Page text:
Tyršův dům, Újezd 450/40, Malá Strana, 118 01 Praha-Praha 1, Czechia
Jiří Karásek ze Lvovic (English: Jiří Karásek from Lvovice; January 24, 1871, Prague – March 5, 1951, Prague) was a Czech poet, writer and literary critic. He is a prominent representative of decadence in Czech literature. As a writer and reviewer he also used naturalistic and impressionistic styles.
Karásek ze Lvovic studied theology at the Theological faculty in Prague, but he did not complete. Thereafter, he left Bohemia for one year and after his return he started working as a clerk in the post office. Soon after, he was appointed director of the library of the Ministry of Post, and director of the Postal Museum and Archive. In 1894 he founded, together with Ernst Stroll, the well known magazine Modern Review, in which he published mainly Czech and French decadent literature and art. Later, he published two magazines, intended for sexual reform – Hlas (Voice) and Nový Hlas (New voice).
During his lifetime he gathered together an extensive private library (48,000 volumes) and a collection of Slavic art and graphics (40,000 items). In 1922, he donated this collection to the Czechoslovak Sokol Organization, which was housed in the Tyrš house in Prague; with the condition that it be managed by him until the end of life. In 1954, the collection became part of the National Literature Archives.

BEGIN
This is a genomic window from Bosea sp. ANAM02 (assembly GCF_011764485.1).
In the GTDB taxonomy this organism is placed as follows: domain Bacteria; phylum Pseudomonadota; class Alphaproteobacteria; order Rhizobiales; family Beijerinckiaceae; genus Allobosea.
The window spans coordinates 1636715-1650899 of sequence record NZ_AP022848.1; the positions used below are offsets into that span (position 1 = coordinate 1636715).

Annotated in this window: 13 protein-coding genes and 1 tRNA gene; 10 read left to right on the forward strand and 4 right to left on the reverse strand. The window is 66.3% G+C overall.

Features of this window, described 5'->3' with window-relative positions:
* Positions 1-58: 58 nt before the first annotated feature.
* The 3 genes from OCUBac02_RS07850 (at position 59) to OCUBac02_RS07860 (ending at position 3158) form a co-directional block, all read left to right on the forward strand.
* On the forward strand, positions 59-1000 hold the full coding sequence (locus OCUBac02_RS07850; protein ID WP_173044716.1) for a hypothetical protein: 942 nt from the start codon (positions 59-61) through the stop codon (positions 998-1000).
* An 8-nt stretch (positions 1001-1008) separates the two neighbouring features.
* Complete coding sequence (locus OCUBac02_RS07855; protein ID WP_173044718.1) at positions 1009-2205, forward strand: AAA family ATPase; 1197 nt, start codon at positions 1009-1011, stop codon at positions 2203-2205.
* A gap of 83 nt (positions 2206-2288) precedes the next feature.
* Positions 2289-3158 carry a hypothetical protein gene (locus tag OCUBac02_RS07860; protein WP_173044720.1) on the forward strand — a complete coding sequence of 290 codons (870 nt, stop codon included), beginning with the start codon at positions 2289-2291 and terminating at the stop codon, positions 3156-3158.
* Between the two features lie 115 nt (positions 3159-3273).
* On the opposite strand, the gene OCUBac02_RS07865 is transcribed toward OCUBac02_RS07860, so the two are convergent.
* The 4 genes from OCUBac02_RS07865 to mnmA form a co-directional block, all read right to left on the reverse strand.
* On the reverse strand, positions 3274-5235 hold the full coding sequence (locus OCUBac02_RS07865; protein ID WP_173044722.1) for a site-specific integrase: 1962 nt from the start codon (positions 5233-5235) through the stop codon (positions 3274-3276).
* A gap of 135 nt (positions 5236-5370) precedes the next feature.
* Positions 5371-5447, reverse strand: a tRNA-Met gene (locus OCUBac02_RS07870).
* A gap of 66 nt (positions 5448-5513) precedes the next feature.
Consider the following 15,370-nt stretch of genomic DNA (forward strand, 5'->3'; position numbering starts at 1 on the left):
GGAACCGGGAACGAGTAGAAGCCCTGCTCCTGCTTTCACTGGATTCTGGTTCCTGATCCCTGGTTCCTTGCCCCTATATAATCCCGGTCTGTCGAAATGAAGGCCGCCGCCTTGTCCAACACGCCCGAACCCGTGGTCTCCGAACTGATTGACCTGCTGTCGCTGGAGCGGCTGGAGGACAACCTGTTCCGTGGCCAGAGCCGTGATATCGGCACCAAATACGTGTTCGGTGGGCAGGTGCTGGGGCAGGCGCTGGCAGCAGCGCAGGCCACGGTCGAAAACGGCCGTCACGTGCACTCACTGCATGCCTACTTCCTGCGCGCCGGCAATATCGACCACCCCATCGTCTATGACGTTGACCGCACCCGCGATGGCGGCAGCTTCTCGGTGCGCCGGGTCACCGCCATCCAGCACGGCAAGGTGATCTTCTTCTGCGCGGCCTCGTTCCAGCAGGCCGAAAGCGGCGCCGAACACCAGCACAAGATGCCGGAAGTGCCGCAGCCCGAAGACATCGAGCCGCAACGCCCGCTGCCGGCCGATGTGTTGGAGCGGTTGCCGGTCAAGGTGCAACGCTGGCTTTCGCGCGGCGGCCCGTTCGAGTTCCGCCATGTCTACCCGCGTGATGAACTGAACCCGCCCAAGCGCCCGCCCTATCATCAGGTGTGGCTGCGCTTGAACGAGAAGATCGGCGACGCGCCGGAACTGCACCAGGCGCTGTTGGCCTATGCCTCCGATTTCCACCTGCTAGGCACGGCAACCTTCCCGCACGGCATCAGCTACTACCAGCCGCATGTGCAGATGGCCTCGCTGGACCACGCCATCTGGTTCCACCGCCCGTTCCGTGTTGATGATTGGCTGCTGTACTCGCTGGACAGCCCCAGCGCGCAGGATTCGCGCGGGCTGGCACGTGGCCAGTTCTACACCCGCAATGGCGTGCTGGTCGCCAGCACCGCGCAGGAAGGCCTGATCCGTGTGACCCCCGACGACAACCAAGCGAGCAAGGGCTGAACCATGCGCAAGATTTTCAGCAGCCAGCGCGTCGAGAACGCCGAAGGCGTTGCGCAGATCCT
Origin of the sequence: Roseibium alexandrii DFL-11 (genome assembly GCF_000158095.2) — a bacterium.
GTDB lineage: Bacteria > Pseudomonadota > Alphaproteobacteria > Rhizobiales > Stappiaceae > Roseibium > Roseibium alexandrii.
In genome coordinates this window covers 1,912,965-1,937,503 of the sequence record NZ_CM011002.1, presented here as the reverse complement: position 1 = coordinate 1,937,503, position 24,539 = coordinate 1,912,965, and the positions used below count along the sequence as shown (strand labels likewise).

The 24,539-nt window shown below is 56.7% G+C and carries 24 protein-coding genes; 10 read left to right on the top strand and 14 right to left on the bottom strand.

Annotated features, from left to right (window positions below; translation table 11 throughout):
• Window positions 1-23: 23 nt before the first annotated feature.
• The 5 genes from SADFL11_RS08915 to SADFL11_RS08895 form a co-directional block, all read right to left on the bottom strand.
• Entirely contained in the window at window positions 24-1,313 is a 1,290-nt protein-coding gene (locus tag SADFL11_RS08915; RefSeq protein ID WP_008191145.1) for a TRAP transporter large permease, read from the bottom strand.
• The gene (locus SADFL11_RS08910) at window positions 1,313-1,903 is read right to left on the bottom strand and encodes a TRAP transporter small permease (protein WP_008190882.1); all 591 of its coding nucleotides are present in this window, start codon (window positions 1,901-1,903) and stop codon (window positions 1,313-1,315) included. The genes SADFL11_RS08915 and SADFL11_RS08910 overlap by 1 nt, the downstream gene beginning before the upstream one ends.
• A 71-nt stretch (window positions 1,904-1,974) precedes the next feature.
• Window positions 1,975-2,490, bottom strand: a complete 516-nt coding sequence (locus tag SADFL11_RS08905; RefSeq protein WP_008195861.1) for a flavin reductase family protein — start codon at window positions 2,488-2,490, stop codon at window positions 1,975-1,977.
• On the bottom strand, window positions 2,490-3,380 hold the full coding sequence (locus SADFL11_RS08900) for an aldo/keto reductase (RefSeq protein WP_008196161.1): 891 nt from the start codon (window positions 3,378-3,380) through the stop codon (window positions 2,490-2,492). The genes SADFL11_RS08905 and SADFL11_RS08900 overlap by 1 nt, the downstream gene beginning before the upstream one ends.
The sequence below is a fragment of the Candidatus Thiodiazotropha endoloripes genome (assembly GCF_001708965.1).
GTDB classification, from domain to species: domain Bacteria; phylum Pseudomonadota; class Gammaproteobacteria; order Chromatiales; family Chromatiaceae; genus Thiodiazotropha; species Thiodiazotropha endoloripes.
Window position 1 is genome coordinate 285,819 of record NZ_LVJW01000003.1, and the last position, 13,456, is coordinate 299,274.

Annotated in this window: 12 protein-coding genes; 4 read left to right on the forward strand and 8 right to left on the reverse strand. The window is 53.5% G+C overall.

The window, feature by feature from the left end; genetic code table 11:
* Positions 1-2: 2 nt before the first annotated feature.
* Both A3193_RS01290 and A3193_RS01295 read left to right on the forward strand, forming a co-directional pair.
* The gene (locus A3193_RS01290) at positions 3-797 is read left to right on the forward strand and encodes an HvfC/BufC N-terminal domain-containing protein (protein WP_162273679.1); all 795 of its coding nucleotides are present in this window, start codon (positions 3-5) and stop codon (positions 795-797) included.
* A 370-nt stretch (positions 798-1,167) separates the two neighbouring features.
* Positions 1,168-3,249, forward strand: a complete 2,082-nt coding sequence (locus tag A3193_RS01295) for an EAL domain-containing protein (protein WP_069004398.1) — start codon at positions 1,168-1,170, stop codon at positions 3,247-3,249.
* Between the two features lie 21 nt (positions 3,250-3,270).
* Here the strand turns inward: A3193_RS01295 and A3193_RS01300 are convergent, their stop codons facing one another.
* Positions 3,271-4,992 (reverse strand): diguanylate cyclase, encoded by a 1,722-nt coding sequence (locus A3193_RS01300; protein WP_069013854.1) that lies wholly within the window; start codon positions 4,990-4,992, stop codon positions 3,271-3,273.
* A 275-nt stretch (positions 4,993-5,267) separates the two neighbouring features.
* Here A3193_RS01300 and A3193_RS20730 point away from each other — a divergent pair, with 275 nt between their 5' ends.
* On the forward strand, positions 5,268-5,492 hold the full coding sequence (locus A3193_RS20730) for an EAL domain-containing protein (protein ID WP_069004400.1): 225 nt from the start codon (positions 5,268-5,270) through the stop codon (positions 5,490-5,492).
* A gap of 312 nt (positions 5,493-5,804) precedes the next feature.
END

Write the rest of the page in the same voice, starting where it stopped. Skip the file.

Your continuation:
Karásek was also a writer, author of many poems and prose works. Some of his novels are now categorized as science-fiction literature. He was interested in occultism and was a member of the Czech society of hermetics "Hermetik Universalia". He was also a collector of paintings and his collection was one of the largest collections of modern art throughout Europe. It was later nationalized and exhibited in Czech museums.
Almost forgotten, he died in Prague in 1951 of pneumonia.
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